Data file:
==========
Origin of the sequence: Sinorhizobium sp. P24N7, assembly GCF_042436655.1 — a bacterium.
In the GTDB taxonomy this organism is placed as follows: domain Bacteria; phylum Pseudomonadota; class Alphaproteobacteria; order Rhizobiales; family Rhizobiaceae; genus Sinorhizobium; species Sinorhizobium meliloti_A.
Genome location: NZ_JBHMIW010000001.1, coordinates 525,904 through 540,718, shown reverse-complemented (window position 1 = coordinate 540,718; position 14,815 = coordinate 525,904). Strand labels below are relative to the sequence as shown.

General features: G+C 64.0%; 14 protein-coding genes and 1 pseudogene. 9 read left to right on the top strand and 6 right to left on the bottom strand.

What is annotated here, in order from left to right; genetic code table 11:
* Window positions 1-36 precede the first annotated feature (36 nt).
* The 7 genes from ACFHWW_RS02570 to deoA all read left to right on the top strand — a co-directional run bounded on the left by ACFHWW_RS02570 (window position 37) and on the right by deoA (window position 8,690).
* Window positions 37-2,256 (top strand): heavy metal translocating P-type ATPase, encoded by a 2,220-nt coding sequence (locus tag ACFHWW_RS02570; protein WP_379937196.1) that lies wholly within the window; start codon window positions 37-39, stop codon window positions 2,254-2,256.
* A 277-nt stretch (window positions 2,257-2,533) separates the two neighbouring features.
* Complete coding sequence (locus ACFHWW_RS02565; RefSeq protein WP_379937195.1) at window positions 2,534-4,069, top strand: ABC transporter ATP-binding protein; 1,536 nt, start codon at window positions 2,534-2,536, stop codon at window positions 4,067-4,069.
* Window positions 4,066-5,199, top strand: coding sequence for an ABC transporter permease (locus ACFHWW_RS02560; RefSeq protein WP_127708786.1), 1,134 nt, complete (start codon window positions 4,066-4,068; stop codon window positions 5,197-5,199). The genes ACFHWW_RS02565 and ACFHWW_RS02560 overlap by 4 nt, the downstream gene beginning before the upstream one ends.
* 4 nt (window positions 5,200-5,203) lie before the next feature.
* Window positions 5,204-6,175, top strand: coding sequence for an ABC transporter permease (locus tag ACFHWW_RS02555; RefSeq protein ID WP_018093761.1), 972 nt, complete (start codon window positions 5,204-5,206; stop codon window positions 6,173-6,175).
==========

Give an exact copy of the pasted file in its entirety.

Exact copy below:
Origin of the sequence: Sinorhizobium sp. P24N7, assembly GCF_042436655.1 — a bacterium.
In the GTDB taxonomy this organism is placed as follows: domain Bacteria; phylum Pseudomonadota; class Alphaproteobacteria; order Rhizobiales; family Rhizobiaceae; genus Sinorhizobium; species Sinorhizobium meliloti_A.
Genome location: NZ_JBHMIW010000001.1, coordinates 525,904 through 540,718, shown reverse-complemented (window position 1 = coordinate 540,718; position 14,815 = coordinate 525,904). Strand labels below are relative to the sequence as shown.

General features: G+C 64.0%; 14 protein-coding genes and 1 pseudogene. 9 read left to right on the top strand and 6 right to left on the bottom strand.

What is annotated here, in order from left to right; genetic code table 11:
* Window positions 1-36 precede the first annotated feature (36 nt).
* The 7 genes from ACFHWW_RS02570 to deoA all read left to right on the top strand — a co-directional run bounded on the left by ACFHWW_RS02570 (window position 37) and on the right by deoA (window position 8,690).
* Window positions 37-2,256 (top strand): heavy metal translocating P-type ATPase, encoded by a 2,220-nt coding sequence (locus tag ACFHWW_RS02570; protein WP_379937196.1) that lies wholly within the window; start codon window positions 37-39, stop codon window positions 2,254-2,256.
* A 277-nt stretch (window positions 2,257-2,533) separates the two neighbouring features.
* Complete coding sequence (locus ACFHWW_RS02565; RefSeq protein WP_379937195.1) at window positions 2,534-4,069, top strand: ABC transporter ATP-binding protein; 1,536 nt, start codon at window positions 2,534-2,536, stop codon at window positions 4,067-4,069.
* Window positions 4,066-5,199, top strand: coding sequence for an ABC transporter permease (locus ACFHWW_RS02560; RefSeq protein WP_127708786.1), 1,134 nt, complete (start codon window positions 4,066-4,068; stop codon window positions 5,197-5,199). The genes ACFHWW_RS02565 and ACFHWW_RS02560 overlap by 4 nt, the downstream gene beginning before the upstream one ends.
* 4 nt (window positions 5,200-5,203) lie before the next feature.
* Window positions 5,204-6,175, top strand: coding sequence for an ABC transporter permease (locus tag ACFHWW_RS02555; RefSeq protein ID WP_018093761.1), 972 nt, complete (start codon window positions 5,204-5,206; stop codon window positions 6,173-6,175).